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Northern Health keeping wage incentive for hospital pharmacists

Prince George Citizen

TheNorthern Health Authority has a prescription to cure potential labour unrest atUniversity Hospital of Northern B.C.

Theorganization is refusing to accept a provincial push to reduce the wages of itshospital pharmacists.

TheHealth Employers Association of B.C. recently requested that health authoritiesend a temporary eight to 13 per cent increase in hospital pharmacists wagesthat was adopted in 2006 to bring private sector community pharmacist wages onpar with hospital pharmacist wages, and help hospitals recruit much-neededpharmacists.

"InNorthern Health, we are still experiencing vacancies in our pharmacistspositions and there is still a differential between public sector and privatesector wages, so we made the decision to continue the temporary wageadjustment," said Michael MacMillan, chief operating officer for NorthernHealth.

Recruitmenthas been challenging for the last 10 years, said MacMillan.

"Aswith most health professionals, we've gone through a period of short supply andmaking sure we have longterm stability in our system is important to NorthernHealth."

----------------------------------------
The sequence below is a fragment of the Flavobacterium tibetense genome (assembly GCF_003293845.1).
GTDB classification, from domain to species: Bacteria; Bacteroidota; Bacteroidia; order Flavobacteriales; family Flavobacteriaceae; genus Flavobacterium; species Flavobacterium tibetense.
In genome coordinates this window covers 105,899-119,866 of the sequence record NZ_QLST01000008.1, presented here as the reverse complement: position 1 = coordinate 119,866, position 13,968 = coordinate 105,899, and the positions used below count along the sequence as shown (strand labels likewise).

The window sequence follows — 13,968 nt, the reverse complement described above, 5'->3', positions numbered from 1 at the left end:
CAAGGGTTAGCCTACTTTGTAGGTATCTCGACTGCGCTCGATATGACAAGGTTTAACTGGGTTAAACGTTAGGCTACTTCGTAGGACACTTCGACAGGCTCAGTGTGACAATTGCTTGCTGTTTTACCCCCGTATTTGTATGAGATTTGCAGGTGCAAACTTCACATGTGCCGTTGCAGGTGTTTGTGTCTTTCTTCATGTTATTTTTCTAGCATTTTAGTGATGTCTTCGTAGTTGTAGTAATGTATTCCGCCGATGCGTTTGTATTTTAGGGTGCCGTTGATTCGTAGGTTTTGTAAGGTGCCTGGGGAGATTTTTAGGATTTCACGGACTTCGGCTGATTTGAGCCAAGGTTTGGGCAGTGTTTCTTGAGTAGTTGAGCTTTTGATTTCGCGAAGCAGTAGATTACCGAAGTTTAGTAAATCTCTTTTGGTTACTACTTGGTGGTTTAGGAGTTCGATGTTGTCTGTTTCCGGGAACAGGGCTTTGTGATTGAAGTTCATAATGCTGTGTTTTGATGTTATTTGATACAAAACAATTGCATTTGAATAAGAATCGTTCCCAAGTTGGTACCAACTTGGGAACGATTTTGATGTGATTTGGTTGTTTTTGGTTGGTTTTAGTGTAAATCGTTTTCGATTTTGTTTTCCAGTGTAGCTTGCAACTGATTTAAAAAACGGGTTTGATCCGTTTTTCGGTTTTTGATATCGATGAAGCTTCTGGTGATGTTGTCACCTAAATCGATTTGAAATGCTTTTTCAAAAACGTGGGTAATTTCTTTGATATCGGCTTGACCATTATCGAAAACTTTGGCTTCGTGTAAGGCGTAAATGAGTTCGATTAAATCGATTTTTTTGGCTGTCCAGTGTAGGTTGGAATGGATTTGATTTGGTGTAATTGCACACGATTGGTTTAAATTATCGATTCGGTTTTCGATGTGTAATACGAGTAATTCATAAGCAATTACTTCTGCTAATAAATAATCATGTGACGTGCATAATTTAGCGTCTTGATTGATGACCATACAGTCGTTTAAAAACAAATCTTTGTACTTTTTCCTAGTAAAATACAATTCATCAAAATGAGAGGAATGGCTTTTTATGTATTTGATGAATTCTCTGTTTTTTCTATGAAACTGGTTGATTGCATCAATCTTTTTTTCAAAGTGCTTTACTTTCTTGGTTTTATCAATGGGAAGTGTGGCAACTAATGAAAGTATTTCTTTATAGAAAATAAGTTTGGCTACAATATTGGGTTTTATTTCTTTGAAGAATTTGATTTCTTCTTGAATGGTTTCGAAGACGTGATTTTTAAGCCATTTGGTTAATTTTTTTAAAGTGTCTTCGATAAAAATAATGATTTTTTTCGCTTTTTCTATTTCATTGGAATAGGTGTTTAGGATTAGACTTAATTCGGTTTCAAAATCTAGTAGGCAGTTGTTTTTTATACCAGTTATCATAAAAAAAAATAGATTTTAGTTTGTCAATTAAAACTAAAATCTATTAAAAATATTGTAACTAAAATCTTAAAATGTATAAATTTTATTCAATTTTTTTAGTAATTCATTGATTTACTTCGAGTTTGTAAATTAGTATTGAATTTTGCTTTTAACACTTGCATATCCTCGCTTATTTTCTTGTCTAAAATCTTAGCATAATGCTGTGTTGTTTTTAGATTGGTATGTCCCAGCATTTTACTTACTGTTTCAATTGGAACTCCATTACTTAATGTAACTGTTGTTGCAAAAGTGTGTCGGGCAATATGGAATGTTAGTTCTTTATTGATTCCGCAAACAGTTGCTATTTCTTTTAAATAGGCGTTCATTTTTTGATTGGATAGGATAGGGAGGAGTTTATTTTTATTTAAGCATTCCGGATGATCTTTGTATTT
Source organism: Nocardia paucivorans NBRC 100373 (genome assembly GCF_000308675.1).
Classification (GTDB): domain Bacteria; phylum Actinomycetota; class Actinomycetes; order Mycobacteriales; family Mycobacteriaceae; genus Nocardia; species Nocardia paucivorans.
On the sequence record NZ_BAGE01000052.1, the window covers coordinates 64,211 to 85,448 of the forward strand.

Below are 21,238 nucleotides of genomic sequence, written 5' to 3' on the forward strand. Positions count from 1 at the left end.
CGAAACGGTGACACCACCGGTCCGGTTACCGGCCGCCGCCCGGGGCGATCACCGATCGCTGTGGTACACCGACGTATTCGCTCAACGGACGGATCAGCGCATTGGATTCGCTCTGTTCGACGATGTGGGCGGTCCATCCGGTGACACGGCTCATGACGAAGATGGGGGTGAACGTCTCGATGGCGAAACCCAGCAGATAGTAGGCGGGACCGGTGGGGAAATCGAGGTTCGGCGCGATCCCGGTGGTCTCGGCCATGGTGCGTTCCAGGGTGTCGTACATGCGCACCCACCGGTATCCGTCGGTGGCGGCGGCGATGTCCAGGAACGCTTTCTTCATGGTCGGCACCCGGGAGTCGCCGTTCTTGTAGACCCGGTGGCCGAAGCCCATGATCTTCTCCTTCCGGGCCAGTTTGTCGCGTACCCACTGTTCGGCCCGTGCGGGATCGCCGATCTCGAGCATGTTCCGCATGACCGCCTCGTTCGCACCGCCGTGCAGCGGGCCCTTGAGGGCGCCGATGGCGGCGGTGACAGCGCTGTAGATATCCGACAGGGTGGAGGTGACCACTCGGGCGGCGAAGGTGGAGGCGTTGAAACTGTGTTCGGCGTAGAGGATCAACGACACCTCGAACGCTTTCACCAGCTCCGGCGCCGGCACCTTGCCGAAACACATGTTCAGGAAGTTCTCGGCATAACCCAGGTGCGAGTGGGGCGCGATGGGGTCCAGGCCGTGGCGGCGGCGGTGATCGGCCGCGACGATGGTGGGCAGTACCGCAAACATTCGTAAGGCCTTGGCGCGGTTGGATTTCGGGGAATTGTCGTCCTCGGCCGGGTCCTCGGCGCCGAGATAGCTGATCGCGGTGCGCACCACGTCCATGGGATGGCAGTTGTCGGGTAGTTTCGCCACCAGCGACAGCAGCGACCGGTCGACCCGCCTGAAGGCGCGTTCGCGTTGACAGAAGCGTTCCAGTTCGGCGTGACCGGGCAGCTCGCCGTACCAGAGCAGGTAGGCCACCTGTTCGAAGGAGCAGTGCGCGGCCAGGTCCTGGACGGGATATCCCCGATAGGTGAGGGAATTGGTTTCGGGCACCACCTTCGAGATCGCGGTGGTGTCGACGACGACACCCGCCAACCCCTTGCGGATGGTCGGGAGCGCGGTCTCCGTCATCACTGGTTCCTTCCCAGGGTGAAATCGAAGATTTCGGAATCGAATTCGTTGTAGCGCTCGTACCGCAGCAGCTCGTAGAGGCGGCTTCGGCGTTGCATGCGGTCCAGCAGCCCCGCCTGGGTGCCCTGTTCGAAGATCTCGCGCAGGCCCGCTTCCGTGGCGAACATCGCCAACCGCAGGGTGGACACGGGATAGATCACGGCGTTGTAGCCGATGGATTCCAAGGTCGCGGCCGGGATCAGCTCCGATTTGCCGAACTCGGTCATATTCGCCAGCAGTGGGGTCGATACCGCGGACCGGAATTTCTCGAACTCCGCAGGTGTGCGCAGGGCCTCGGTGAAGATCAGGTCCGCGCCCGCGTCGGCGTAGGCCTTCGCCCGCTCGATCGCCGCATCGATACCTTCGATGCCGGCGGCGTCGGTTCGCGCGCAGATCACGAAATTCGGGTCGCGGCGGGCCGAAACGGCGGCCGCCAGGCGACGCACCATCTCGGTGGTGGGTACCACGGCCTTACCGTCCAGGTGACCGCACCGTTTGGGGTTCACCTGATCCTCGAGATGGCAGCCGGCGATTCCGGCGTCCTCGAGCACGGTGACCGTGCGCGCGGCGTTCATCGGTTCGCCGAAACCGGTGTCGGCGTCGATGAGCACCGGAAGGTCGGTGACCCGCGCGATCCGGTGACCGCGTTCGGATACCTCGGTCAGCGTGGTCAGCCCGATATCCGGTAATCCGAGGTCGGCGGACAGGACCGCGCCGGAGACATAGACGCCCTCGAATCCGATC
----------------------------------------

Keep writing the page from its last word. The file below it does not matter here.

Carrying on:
Hospitalpharmacists earn from $39 to $50 an hour, while their private sector colleaguesearn $50 to $65. Wages are higher for hospital pharmacists in smallercommunities in Northern Health's jurisdiction, particularly in northern B.C.

UHNBCpharmacist Carol Gee was delighted by the news that Northern Health is backingits 19 hospital pharmacists.

Shesaid as many as three hospital pharmacists were considering leaving UHNBC ifthe wage incentive was dropped.

"Ifa pharmacist quits or leaves it takes years to replace them because we can'tattract them to the north," said Gee. "If all they are worried aboutis money, I don't think they realize the impact pharmacists have onbudgets."

Havingworked as a hospital pharmacist for 11 and a half years in Prince George, Geesaid she routinely joins the rounds with doctors and nurses on the familypractices ward and is in steady contact with patients to learn more about theirconditions.

Watchingpatients during post-operative recovery gives hospital pharmacists insight intomedications are needed, or not needed.

Forexample, she can recommend medication in pill form rather than the moreexpensive intravenous by observing the patient.

Upondischarge, she can provide advice to the patient to help prevent readmission tohospital. Close to one in four patients are in hospital to treat reactions toprescription drugs.

"Gettingsomebody home quicker saves thousands of dollars," said Gee, "and ifI can help that, I feel I've earned my keep." 

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